Solar Workforce Development 2.0

To come of age, the solar industry needs new workforce development strategies.

Raise your hand if this story sounds familiar: The year was 2008. Presidential candidate Barack Obama was invoking a message of hope and change for a wounded country emerging from the shadow of 9/11 and a prolonged recession. Driven by a sense of purpose, and with nothing much to lose, Dave Kozin landed a job as an installer at a local solar company that was itself just getting off the ground. “Given the scarcity of projects for us back then, I often had to find other ways to keep myself busy,” Kozin says of the early days at Seattle-based A&R Solar. “We didn’t pay ourselves very much or very often, so I had a part-time side job selling mattresses out of a storage unit to pay my bills.”

At this point, there ought to be hundreds, if not thousands, of people nodding in recognition. Many solar professionals share such humble beginnings in their careers. Even if you were not moonlighting in bedroom furniture sales while getting a foot in the door, anyone who has been around solar long enough has probably made sacrifices and worn a few different hats along the way. What is remarkable about Kozin’s career is not so much the starting point as it is the journey he has made from entry-level installer to chief financial officer—all at the same company, a growing business that now employs nearly 40 people and expects to generate revenues of $12 million in the current fiscal year. You could say Kozin bears witness to the idea that passion, hard work and a little bit of sacrifice lead to success, a popular idea among solar industry recruiters. But there is a problem with this narrative, which masks the current reality of the solar industry. Solar installation companies are facing a new crisis: a severe shortage of qualified job applicants.

Continual growth in the industry requires companies to keep increasing the scale of business. As they do, they must carefully nurture and maintain the workplace flexibility that comes so naturally to young companies with fresh ideas, creating opportunities for people to bootstrap themselves into leadership positions. As solar starts to converge with other cleantech industries, competing for talent and market share in the evolving smart GRID technology space, the industry will have to confront a new workforce development challenge. Companies can no longer rely on creating jobs and letting the biggest stars on staff shine brightest. They will have to deliberately increase the supply of skilled labor, carving out pathways for people to pursue solar not only as an adventurous job for innovative pioneers, but as a long-lasting career.

Sizing Up the Workforce

Since the 1850s, the US government has been collecting data on the type of work people do, revising or replacing occupations and entire classification systems to reflect the way new industries transform the workplace. Where statisticians once tracked the number of daguerreotypists and baking soda makers, they are now keeping tabs on software developers and massage therapists. Photovoltaic installers entered the group of about 800 federal occupational categories in 2010. In the same year, The Solar Foundation, an industry-backed nonprofit, published its first National Solar Jobs Census, a report it has continued to publish annually.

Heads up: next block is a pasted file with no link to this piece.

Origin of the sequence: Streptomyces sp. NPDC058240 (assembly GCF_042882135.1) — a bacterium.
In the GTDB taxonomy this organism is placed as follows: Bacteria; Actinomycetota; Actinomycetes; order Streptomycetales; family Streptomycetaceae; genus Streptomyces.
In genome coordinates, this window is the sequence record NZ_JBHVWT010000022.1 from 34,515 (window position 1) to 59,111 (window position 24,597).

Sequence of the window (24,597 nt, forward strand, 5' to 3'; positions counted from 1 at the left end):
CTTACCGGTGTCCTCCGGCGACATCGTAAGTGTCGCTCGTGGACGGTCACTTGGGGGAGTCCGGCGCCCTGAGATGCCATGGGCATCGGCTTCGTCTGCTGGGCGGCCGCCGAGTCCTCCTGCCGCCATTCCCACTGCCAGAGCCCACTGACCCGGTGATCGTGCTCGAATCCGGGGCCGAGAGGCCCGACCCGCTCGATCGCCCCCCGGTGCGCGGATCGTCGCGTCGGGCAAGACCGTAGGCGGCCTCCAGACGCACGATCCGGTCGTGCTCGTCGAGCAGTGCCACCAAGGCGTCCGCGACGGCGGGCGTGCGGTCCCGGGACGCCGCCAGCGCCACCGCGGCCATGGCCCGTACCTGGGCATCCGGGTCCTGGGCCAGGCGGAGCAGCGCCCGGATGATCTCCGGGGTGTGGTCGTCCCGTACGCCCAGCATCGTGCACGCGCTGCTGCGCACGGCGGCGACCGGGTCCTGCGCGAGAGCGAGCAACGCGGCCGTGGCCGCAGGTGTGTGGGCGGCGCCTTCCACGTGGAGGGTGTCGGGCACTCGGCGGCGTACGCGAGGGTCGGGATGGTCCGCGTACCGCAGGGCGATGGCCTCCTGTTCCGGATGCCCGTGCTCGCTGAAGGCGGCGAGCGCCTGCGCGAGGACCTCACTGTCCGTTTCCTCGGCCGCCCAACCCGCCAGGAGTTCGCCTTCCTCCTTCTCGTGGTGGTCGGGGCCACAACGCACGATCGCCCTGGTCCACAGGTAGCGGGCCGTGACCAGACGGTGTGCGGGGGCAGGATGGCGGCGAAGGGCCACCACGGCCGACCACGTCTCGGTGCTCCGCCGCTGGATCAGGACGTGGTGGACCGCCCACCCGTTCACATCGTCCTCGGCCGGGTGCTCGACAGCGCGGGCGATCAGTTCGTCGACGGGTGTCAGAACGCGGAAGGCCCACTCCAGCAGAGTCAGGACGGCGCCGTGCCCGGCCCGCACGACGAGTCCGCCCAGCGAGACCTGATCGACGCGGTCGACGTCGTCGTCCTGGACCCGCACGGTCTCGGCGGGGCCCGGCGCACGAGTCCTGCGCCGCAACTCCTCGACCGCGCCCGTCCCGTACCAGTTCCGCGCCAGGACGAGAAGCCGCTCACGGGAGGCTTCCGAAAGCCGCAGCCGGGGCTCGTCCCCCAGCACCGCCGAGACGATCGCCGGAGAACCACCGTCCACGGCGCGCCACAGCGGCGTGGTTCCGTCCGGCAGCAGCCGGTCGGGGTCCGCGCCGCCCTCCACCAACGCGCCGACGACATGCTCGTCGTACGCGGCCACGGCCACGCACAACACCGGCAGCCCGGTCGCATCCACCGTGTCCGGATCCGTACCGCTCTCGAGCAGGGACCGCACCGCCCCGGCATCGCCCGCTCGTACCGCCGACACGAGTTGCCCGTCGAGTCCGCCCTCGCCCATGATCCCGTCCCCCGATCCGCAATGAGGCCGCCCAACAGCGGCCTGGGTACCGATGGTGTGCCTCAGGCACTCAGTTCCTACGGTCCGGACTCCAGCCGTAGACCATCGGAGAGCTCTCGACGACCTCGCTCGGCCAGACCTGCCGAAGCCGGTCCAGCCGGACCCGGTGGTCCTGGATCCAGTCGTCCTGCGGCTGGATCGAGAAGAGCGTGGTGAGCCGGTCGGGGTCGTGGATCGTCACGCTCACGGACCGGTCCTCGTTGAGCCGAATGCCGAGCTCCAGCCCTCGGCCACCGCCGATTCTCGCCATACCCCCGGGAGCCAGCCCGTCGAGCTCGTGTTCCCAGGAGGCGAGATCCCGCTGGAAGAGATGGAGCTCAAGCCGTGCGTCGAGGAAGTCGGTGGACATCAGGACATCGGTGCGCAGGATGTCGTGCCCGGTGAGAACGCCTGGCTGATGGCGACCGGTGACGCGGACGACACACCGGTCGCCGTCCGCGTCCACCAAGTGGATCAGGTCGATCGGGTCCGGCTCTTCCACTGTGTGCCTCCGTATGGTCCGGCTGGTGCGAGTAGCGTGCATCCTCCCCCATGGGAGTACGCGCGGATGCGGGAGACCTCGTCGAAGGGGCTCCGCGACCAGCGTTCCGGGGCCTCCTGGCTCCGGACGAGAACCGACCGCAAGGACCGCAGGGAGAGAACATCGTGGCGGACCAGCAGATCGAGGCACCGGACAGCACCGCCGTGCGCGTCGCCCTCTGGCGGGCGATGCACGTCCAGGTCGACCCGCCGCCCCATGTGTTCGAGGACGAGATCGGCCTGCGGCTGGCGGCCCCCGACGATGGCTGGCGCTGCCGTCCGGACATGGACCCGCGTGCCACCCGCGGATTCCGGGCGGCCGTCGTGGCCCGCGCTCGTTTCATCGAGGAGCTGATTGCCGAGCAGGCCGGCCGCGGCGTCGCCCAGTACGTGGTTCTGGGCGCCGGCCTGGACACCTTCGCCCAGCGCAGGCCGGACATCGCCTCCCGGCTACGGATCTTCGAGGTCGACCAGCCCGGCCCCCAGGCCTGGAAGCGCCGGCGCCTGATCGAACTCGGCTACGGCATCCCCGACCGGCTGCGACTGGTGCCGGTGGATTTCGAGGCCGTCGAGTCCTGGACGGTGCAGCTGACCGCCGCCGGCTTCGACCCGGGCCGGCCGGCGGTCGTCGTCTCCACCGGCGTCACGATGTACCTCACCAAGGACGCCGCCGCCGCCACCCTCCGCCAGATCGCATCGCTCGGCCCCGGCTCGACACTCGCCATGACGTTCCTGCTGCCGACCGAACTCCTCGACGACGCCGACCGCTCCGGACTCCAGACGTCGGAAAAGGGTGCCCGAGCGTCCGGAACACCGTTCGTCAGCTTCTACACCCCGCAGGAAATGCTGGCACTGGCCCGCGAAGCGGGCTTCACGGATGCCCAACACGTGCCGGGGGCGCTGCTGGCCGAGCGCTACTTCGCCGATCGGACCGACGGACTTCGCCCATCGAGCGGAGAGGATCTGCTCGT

Differences in data collection methods and definitions of occupation titles make it difficult to compare employment estimates from the government and the industry. What is clear is that the figures are wildly divergent. On the one hand, the Bureau of Labor Statistics counted 5,170 solar installers in its latest estimate from May 2014, placing the group among the smallest occupational categories on record, along with hearing aid specialists. The National Solar Jobs Census 2014 (see Resources), on the other, counted 97,031 workers at solar installation companies. This figure puts solar installers ahead of established sectors in the energy industry, such as coal mining and petroleum refining. When you add in almost 77,000 workers from other sectors of the industry, such as manufacturing and project development, the number allows the Solar Energy Industries Association to claim on social media that the solar industry, with close to 174,000 workers overall, has more employees than Google, Apple, Facebook and Twitter combined.

Without delving too deeply into why these employment estimates are so widely divergent, it is safe to say that the federal government is vastly underreporting the number of solar installers in the labor market. For instance, the largest residential solar installer, SolarCity, employed about 9,000 people at the start of 2015, and roughly half of its employees work on the installation side of the business. With approximately 4,500 installers, SolarCity deployed 500 MW of capacity, accounting for 8% of total added capacity in the US in 2014. If all solar installers had been operating at the same level of efficiency, the industry would have needed about 55,600 installers overall in 2014. However, as the largest installer, SolarCity has the means, the motivation and the stated goal of being more efficient than average. The overall number of US installers in that year was therefore probably greater than 55,600.

The Bureau of Labor Statistics evaluates solar installers as an occupational category only, not as a broad industry sector. But solar installation companies also employ people in administration, sales and marketing. Once again extrapolating from the number of people in these roles at SolarCity, you wind up with an employment figure that reflects the National Solar Jobs Census more closely than it does the government estimate.

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